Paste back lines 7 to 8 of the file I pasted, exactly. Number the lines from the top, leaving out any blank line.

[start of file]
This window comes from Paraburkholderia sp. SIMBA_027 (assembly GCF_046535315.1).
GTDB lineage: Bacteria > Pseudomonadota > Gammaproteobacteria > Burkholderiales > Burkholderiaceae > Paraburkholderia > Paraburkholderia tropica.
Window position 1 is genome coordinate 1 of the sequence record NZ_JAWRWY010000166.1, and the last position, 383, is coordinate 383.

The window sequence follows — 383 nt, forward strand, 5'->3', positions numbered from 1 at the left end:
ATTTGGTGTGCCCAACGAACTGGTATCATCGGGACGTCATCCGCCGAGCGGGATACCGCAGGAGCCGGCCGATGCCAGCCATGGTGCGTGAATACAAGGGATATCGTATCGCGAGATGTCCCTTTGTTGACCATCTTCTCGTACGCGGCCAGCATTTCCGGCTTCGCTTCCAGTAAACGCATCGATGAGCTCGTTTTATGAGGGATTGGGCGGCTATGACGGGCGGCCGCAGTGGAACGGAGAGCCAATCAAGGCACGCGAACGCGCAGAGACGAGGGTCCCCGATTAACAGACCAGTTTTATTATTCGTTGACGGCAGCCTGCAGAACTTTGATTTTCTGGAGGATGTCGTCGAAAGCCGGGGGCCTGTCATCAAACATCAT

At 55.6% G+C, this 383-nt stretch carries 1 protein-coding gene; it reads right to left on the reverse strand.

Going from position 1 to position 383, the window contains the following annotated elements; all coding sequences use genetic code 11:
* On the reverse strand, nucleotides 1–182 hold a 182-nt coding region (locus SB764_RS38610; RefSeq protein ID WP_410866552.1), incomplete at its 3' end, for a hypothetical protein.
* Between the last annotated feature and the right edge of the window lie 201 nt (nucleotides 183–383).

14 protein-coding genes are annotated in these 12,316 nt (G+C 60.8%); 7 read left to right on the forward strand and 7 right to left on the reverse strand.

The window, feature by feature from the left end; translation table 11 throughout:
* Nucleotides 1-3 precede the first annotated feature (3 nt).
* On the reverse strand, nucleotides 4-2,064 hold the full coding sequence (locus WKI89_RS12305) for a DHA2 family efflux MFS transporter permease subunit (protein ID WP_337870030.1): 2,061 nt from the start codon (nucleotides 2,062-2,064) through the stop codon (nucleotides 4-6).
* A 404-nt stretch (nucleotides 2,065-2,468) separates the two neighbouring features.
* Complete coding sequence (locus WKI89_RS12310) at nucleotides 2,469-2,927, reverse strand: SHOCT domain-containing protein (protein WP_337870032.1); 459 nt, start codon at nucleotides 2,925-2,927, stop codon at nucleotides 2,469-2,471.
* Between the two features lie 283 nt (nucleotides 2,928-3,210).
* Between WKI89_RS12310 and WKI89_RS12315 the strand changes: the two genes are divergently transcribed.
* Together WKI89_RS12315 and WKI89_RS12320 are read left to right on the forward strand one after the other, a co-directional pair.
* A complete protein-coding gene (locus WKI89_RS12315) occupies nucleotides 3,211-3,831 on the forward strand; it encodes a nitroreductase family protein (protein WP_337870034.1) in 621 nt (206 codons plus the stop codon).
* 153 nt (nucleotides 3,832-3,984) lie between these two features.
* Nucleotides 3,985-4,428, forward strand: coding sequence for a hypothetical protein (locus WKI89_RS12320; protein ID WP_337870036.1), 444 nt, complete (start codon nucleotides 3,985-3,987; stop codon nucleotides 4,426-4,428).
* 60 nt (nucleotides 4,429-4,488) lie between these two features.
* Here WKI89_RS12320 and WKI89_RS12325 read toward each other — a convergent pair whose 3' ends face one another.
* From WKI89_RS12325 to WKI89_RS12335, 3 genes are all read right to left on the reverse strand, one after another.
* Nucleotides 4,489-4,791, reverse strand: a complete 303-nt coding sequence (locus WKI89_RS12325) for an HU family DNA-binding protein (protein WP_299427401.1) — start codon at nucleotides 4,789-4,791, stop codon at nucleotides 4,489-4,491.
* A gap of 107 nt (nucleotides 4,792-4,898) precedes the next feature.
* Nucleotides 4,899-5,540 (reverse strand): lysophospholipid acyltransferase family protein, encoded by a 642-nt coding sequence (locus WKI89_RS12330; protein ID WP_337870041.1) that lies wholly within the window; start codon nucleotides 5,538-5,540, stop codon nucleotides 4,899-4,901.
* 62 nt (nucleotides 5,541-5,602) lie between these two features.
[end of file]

Going from position 1 to position 383, the window contains the following annotated elements; all coding sequences use genetic code 11:
* On the reverse strand, nucleotides 1–182 hold a 182-nt coding region (locus SB764_RS38610; RefSeq protein ID WP_410866552.1), incomplete at its 3' end, for a hypothetical protein.